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Mr and Ms? How does your local ballet company refer to its dancers?


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#1 kbarber

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Posted 17 September 2012 - 01:36 PM

At the National Ballet of Canada, the publicity department always refers to its dancers as Mr X and Ms Y after the first time they mention them with both their first and last name. "Giorgio Galli.... Mr. Galli..." Personally I find it a bit odd to see an 18-year-old referred to in this way rather than by their first name. I notice that NYCB does the same thing ("Mr. Angle, Ms. Bouder") and of course the NY Times does it. At Boston Ballet, SFB, and ABT they just use their last names in second reference . At Birmingham Royal Ballet they use their first names in second reference. "Jamie Bond.... Jamie...".
Using Mr and Ms strikes me as old-fashioned and stuffy, and in this day and age when ballet companies are always complaining they can't get enough young people to buy tickets, I think this is offputting to younger people. What do you think?

#2 California

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Posted 17 September 2012 - 01:47 PM

Fascinating question! I just looked at the Colorado Ballet site and they use the more formal Ms. Here's an example from my favorite dancer with this company, Maria Mossina:

http://www.coloradob...rs/maria-mosina

But I am guessing that this is a term of respect, especially to the dancers. Ballet has such a history of infantilizing dancers as "boys" and "girls."

#3 sandik

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Posted 17 September 2012 - 01:52 PM

I have always thought that the use of first names, unless you were personal friends with someone, and discussing that friendship, was a poor choice in public documents -- it trivializes dancers and their contribution to the art form.

Your question about generational preferences is an interesting one, though -- it could be that my preferences do indeed mark me as part of an older demographic. Nevertheless, I try to use first names sparingly.

#4 kbarber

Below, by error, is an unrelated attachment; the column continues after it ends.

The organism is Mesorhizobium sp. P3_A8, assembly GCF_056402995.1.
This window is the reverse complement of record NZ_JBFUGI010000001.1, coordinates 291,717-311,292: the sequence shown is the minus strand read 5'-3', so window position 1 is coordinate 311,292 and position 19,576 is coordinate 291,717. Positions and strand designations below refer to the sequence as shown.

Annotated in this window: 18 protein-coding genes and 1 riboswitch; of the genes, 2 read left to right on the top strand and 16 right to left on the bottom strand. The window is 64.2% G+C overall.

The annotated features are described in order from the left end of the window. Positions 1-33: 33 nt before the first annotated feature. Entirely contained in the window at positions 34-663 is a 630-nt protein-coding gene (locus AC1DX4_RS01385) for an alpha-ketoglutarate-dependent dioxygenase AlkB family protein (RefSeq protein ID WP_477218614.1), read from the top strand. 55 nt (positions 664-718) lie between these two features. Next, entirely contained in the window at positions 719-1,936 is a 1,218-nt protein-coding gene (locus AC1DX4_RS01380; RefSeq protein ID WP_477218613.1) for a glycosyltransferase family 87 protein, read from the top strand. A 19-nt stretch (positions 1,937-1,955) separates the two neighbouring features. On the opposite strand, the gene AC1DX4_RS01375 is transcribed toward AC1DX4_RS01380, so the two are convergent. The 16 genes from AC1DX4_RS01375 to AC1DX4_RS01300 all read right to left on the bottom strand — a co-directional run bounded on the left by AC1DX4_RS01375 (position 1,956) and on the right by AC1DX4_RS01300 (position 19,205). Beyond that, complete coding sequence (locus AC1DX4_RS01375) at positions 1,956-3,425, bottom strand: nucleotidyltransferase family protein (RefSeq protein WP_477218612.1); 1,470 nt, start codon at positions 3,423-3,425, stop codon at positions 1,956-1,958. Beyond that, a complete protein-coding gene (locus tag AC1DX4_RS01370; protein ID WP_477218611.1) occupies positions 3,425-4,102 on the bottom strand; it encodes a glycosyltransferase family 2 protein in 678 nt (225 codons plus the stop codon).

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Posted 17 September 2012 - 01:56 PM

I have always thought that the use of first names, unless you were personal friends with someone, and discussing that friendship, was a poor choice in public documents -- it trivializes dancers and their contribution to the art form.

Your question about generational preferences is an interesting one, though -- it could be that my preferences do indeed mark me as part of an older demographic. Nevertheless, I try to use first names sparingly.


Even dropping the "Mr" and "Ms" though, and using the surname by itself, seems to me to make it less stuffy, if one doesn't want to go the whole way to first names.

#5 cubanmiamiboy

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Posted 17 September 2012 - 02:47 PM

I'm with those in favor of the Mr./Miss term, and totally against the "girls and boys" fashion. Even if the ballerina is pass her 40's,or even a retired one over 50, I would still use "Miss" on them.

#6 Helene

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Posted 17 September 2012 - 03:53 PM

Referring to dancers by their first names, unless their entire performing names are "Jillana," "Marie Jeanne," or "Madonna," is a major set-me-off point.

#7 Pamela Moberg

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Posted 17 September 2012 - 04:04 PM

There have been various forms of address over the years, and they have been different in different countries. In the olden days in Sweden, an actress/dancer was always referred to as "Mrs" even if she was seventeen and unmarried. Why I do not know, was it supposed to give an air of respectability? In a Swedish text today, one would only use the name. First mention full name, then only surname. But I remember a TV film with and about Margot Fonteyn - she hosted it herself - from, if mem. serves, the late seventies. There she referred to herself as Miss Fonteyn. Though she was married then. And think of the late and much married Miss Taylor! But if I bumped into Plissetskaja, I think I would address her as Madame, considering both status and age.

But "boys and girls", what a horror! Are we referring to pupils and end of term displays! Must show respect at all timesPosted Image

#8 dirac

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Posted 17 September 2012 - 04:07 PM

Interesting question, kbarber.

Even if the ballerina is pass her 40's,or even a retired one over 50, I would still use "Miss" on them.


Use "Miss" and you risk causing offense, even if nothing is said. There are good reasons why "Ms." is now the default.

The NYT is famously stuffy - there's a story, possibly apocryphal, that it once referred to Meat Loaf as Mr. Loaf. I'm not sure what else they can do, however. Newspapers are under more obligation to respect the formalities and probably publicity departments should, as well (not really a big deal either way IMO). Magazines are notably freer - magazine reviews often refer to the dancer by surname only (and sometimes the NYT does as well, depending on the context). The Internet, well.

Referring to dancers by first name is often a sign of affection (the same is true for sports stars, for example). It can get dicey because women and men are not always treated the same way - in sports women tend to be called by their first names more frequently than men, at least that's my impression. I don't have any problem with it in certain contexts, although it would obviously not be proper usage for a review or article.